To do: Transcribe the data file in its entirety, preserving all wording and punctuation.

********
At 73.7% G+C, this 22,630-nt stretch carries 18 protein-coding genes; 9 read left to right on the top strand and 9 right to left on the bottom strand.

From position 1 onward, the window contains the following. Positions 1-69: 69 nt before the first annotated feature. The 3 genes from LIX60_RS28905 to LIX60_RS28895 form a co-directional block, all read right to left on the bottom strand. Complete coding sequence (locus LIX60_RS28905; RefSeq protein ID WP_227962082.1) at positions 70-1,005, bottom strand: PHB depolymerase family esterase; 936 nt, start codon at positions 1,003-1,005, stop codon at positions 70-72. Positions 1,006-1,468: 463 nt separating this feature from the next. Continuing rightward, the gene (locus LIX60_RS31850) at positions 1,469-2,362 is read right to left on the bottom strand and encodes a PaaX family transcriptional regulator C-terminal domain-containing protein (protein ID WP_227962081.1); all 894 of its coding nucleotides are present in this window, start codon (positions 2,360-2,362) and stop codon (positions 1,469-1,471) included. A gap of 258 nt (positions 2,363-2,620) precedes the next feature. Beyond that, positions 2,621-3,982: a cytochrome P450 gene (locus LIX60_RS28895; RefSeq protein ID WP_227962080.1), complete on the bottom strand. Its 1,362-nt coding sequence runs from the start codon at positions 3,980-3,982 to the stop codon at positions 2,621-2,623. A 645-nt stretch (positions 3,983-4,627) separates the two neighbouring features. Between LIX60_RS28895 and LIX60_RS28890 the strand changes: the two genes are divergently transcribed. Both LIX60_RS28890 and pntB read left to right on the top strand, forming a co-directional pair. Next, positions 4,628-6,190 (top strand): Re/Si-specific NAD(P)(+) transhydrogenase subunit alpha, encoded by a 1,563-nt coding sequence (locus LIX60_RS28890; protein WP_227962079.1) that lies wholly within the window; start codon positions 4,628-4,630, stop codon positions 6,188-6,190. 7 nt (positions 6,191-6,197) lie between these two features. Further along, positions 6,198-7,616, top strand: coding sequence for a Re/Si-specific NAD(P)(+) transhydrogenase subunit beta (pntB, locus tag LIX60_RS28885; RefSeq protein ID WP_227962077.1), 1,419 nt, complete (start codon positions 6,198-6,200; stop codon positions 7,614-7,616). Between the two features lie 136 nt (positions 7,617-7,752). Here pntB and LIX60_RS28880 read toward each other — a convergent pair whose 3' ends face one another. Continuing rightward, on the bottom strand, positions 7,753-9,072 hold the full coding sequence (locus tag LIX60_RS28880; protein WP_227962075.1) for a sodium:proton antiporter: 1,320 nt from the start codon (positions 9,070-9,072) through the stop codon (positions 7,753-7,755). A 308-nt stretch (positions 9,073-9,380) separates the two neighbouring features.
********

At 73.7% G+C, this 22,630-nt stretch carries 18 protein-coding genes; 9 read left to right on the top strand and 9 right to left on the bottom strand.

From position 1 onward, the window contains the following. Positions 1-69: 69 nt before the first annotated feature. The 3 genes from LIX60_RS28905 to LIX60_RS28895 form a co-directional block, all read right to left on the bottom strand. Complete coding sequence (locus LIX60_RS28905; RefSeq protein ID WP_227962082.1) at positions 70-1,005, bottom strand: PHB depolymerase family esterase; 936 nt, start codon at positions 1,003-1,005, stop codon at positions 70-72. Positions 1,006-1,468: 463 nt separating this feature from the next. Continuing rightward, the gene (locus LIX60_RS31850) at positions 1,469-2,362 is read right to left on the bottom strand and encodes a PaaX family transcriptional regulator C-terminal domain-containing protein (protein ID WP_227962081.1); all 894 of its coding nucleotides are present in this window, start codon (positions 2,360-2,362) and stop codon (positions 1,469-1,471) included. A gap of 258 nt (positions 2,363-2,620) precedes the next feature. Beyond that, positions 2,621-3,982: a cytochrome P450 gene (locus LIX60_RS28895; RefSeq protein ID WP_227962080.1), complete on the bottom strand. Its 1,362-nt coding sequence runs from the start codon at positions 3,980-3,982 to the stop codon at positions 2,621-2,623. A 645-nt stretch (positions 3,983-4,627) separates the two neighbouring features. Between LIX60_RS28895 and LIX60_RS28890 the strand changes: the two genes are divergently transcribed. Both LIX60_RS28890 and pntB read left to right on the top strand, forming a co-directional pair. Next, positions 4,628-6,190 (top strand): Re/Si-specific NAD(P)(+) transhydrogenase subunit alpha, encoded by a 1,563-nt coding sequence (locus LIX60_RS28890; protein WP_227962079.1) that lies wholly within the window; start codon positions 4,628-4,630, stop codon positions 6,188-6,190. 7 nt (positions 6,191-6,197) lie between these two features. Further along, positions 6,198-7,616, top strand: coding sequence for a Re/Si-specific NAD(P)(+) transhydrogenase subunit beta (pntB, locus tag LIX60_RS28885; RefSeq protein ID WP_227962077.1), 1,419 nt, complete (start codon positions 6,198-6,200; stop codon positions 7,614-7,616). Between the two features lie 136 nt (positions 7,617-7,752). Here pntB and LIX60_RS28880 read toward each other — a convergent pair whose 3' ends face one another. Continuing rightward, on the bottom strand, positions 7,753-9,072 hold the full coding sequence (locus tag LIX60_RS28880; protein WP_227962075.1) for a sodium:proton antiporter: 1,320 nt from the start codon (positions 9,070-9,072) through the stop codon (positions 7,753-7,755). A 308-nt stretch (positions 9,073-9,380) separates the two neighbouring features.